I hate it, but I’ve seen it first-hand. I’ve seen how cruel people can be. How resentful and vindictive and destructive some can be. But I’ve seen it happen; I’ve felt it. I’ve been there. I know what it’s like to be afraid to leave your house or go out with friends for fear of who you might run into or see out. I know what’s it like to not want to feed into the rumors and the bullshit, even though it’s killing you to remain silent and you want so badly to stand up and defend yourself–but can’t because doing so will only make it worse. I know what it’s like to drive past a place that holds so many painful, lost memories to the extent that even the few good memories are overshadowed by the bad. All those places…the bar where it all began, the beautiful, grassy knoll where many a secret rendezvous took place, the alley where it all finally ended…all those places, permanently marred by all the pain.

I know what’s it like to be alone in a town full of people, to feel the betrayal of those you once considered a friend. I know what it’s like to carry the burden of guilt and shame everywhere you go. To hear the whispers, see the looks, and know there’s not a damn thing you can say to get them to listen to you, to hear your side of it–to hear the truth. I know how bad it feels and to be so desperate that you’d pretty much do anything to make it stop…to make them stop. I know what it’s like to be accused and found guilty of something you’re completely innocent of.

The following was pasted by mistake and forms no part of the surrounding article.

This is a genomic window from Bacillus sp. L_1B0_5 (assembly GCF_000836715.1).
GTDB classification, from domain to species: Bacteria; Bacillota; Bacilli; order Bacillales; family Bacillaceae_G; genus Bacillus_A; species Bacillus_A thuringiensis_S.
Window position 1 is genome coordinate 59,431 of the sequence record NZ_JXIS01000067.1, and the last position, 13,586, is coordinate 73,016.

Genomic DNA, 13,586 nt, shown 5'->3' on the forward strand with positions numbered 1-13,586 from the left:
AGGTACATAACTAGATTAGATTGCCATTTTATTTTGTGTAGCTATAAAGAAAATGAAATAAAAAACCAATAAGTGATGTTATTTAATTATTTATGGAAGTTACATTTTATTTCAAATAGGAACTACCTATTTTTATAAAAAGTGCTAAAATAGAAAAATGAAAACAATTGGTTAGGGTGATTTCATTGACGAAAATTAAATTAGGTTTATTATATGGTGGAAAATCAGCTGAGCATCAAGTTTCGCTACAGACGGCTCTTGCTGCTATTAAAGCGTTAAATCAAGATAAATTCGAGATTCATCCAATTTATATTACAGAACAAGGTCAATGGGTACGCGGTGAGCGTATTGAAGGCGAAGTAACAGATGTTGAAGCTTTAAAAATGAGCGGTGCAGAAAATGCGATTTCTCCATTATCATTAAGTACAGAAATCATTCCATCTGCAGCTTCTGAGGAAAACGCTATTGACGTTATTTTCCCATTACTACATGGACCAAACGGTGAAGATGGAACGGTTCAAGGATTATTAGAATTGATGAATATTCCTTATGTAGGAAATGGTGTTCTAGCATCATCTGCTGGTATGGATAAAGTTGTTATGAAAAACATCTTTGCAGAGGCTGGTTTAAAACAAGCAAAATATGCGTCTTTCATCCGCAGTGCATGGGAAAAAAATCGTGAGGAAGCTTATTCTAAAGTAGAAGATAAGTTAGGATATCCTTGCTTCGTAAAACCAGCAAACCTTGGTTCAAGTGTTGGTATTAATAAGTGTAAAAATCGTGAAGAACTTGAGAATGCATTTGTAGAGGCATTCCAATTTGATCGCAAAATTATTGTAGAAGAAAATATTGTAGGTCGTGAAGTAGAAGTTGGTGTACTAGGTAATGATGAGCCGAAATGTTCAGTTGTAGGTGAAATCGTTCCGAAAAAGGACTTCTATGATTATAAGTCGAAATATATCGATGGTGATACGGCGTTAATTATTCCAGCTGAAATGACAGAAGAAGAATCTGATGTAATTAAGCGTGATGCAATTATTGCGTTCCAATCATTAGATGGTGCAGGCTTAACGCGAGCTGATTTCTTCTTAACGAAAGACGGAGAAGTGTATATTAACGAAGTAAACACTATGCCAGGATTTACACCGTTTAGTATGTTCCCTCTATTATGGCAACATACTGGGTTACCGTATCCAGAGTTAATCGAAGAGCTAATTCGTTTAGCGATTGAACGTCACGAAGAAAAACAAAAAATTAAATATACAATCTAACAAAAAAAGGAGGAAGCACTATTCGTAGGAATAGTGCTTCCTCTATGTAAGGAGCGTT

Most importantly, I know what it’s like to be driven and run out of the place and town you once called home. To feel like you have no other choice but to go because there’s nothing left for you, and because you know you’ll never be happy there…you’ll never belong. I know what it’s like to want to turn back the clock, to make things right. But you can’t because what’s done is done and you can’t fix damage that’s irreversible, no matter how hard you might try, and no matter how badly you might want to.

I know what it’s like to feel trapped. But on the upside, I also now know what it’s like to be free from it all–from everything and everyone that had a role–minor or otherwise–in all your misery. I’m not proud of the fact that I let certain people get the best of me, so much so that–at least in part–they ended up driving me 900 miles away. But I’m not sorry, either. It might have started out with me running away from certain people and situations…but somewhere along the way these past 7 months…I changed direction. I no longer see my moving here to Nashville as me running away from something…but rather, I see it as me running towards something. My dreams, my goals, my future…and my own life that’s good. It may not seem like much–this freedom–but it’s enough. For now.

xoMESSIE